The report says all Gadia Lohar settlements consist of highly inadequate structures, poor living conditions which are further exacerbated by frequent forced evictions by state agencies
The community says they cannot avail benefits of various govt schemes since approximately 99% of the community does not have caste certificates
New Delhi: Housing and Land Rights Network (HLRN) on Wednesday released a report titled “Mapping the Marginalised: Delhi’s Gadia Lohar Community" which highlights the poor living conditions of the Gadia Lohar community. According to the report, all Gadia Lohar settlements consist of highly inadequate structures and poor living conditions which are further exacerbated by frequent forced evictions by state agencies without the provision of any notice or rehabilitation.
Gadia Lohar, is a community of nomads including blacksmiths who have migrated to Delhi over five decades ago. The report comes six months ahead of elections in the national capital.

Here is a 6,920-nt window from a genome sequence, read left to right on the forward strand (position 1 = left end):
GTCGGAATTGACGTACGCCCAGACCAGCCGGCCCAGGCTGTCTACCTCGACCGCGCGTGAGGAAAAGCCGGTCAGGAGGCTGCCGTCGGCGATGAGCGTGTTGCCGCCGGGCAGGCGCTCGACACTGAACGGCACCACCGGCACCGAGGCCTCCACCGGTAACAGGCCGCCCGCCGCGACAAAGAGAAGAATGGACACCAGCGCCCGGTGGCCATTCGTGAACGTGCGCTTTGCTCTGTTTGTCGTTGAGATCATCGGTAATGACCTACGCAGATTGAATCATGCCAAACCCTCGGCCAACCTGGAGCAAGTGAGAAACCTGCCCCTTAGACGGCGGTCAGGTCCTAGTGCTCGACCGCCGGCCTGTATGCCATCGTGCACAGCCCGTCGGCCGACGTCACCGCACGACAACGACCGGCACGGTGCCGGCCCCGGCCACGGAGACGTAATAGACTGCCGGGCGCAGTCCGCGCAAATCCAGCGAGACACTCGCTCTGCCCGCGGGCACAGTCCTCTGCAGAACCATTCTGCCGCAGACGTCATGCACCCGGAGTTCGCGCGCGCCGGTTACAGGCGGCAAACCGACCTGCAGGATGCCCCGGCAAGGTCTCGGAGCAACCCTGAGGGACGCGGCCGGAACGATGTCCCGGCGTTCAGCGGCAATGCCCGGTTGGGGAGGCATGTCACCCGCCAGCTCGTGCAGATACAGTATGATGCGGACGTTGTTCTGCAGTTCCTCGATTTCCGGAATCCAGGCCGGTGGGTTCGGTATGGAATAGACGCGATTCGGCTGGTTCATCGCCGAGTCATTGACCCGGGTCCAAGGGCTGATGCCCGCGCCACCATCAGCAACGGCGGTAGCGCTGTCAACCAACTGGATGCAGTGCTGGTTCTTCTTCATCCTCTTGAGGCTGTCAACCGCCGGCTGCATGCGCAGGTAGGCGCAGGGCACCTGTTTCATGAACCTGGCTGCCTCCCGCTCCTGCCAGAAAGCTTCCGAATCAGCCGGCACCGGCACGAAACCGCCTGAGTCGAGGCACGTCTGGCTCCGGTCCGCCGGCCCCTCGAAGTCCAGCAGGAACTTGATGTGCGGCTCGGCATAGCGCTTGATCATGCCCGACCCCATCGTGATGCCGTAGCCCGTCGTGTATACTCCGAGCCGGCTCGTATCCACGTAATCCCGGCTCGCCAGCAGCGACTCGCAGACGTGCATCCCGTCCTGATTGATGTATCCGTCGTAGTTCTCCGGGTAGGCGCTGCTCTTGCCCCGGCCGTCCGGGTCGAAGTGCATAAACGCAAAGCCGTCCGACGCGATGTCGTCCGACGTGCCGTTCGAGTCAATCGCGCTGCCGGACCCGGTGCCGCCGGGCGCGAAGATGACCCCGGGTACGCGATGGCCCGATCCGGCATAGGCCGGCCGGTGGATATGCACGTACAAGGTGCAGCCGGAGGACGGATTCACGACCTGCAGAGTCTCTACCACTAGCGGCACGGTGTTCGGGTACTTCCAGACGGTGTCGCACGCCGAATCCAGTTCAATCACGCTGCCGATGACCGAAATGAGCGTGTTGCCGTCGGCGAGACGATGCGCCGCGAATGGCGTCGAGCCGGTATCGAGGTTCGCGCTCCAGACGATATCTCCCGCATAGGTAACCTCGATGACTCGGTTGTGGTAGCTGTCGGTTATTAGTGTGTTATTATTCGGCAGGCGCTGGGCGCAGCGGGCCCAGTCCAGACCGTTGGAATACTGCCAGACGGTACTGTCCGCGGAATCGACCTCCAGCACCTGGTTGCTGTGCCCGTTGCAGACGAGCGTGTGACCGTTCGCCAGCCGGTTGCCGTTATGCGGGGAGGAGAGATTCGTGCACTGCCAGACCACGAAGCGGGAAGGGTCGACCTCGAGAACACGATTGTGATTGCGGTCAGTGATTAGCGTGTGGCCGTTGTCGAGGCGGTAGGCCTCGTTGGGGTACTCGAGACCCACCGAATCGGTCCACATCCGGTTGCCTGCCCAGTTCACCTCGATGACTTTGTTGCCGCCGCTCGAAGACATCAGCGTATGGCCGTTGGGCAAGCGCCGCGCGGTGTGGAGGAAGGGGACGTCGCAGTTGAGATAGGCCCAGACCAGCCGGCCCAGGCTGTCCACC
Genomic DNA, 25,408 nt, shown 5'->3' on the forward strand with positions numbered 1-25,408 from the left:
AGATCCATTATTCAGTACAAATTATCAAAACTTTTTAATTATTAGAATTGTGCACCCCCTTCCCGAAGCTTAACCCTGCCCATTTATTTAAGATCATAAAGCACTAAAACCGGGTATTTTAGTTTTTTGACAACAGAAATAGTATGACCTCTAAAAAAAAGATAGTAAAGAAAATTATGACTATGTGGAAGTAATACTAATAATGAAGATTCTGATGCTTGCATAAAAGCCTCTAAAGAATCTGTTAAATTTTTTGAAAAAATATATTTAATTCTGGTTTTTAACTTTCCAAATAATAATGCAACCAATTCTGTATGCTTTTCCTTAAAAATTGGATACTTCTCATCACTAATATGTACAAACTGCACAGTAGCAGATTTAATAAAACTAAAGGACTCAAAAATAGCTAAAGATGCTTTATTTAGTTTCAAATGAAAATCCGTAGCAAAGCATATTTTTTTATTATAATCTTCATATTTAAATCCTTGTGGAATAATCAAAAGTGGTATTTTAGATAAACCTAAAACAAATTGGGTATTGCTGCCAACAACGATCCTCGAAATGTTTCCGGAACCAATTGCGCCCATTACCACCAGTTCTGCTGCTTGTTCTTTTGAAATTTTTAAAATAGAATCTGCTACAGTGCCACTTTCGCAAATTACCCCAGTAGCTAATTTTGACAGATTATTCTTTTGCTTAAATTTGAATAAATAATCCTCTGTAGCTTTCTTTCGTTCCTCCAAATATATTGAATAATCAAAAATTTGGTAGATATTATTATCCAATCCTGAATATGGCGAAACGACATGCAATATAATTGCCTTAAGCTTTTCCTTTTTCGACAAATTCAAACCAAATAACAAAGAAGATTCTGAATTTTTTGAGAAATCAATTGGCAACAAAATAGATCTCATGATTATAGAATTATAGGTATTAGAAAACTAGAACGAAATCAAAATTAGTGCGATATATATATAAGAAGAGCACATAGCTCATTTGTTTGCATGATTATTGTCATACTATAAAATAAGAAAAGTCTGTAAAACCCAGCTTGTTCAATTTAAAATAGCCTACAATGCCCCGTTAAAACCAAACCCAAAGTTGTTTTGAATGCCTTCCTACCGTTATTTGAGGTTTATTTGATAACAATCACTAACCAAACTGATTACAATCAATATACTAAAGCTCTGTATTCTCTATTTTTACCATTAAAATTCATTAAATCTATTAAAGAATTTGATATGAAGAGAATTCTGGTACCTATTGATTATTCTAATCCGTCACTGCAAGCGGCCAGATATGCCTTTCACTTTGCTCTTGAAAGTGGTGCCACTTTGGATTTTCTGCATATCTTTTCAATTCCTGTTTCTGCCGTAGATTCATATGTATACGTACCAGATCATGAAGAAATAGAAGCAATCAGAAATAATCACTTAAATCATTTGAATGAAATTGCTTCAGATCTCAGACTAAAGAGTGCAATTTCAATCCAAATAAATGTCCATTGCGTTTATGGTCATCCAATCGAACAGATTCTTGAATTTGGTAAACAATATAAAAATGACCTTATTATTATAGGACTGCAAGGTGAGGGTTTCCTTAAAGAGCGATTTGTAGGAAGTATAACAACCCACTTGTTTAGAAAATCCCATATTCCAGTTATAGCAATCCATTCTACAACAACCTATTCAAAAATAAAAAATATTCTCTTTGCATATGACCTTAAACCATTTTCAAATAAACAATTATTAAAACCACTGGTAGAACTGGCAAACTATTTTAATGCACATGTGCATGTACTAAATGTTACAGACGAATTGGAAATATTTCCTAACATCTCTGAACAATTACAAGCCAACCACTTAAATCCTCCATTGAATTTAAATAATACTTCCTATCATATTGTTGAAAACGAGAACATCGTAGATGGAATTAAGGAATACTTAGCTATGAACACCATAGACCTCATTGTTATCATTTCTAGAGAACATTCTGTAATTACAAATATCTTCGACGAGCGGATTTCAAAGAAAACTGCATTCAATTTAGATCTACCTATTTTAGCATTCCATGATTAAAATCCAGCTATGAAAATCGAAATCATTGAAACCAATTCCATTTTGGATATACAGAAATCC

“The Gadia Lohar community has been subjected to severe injustice for the past fifty years. Our only aim is to rightfully restore their dignity and respect and provide them rehabilitation, “ said Balkrishna Renake, Former Chairperson, National Commission for Denotified, Nomadic and Semi-Nomadic Tribes said.
Renake added that they cannot avail benefits of various government schemes since approximately 99% of the community does not have caste certificates.
The report presents the findings of a primary study, conducted by HLRN in collaboration with the Gadia Lohar Sangharsh Samiti, on the absence of an adequate law and policy framework to address their continuing neglect and marginalization and recommendations for the government “to remedy the historic injustice" suffered by the Gadia Lohars.
“The community has been denied the access to basic services of health, sanitation, clean drinking water, ration and security. The Fundamental Right to Education of children is also being violated as most of these settlements lack Integrated Child Development Services (ICDS)," said Ramesh Sharma, National Convenor, Ekta Parishad.
“The absence of toilets and bathrooms greatly affects the safety and dignity of women and girls, who are often forced to bathe fully clothed and defecate in the open. This increases their vulnerability to sexual and gender-based violence and abuse," added Sharma.
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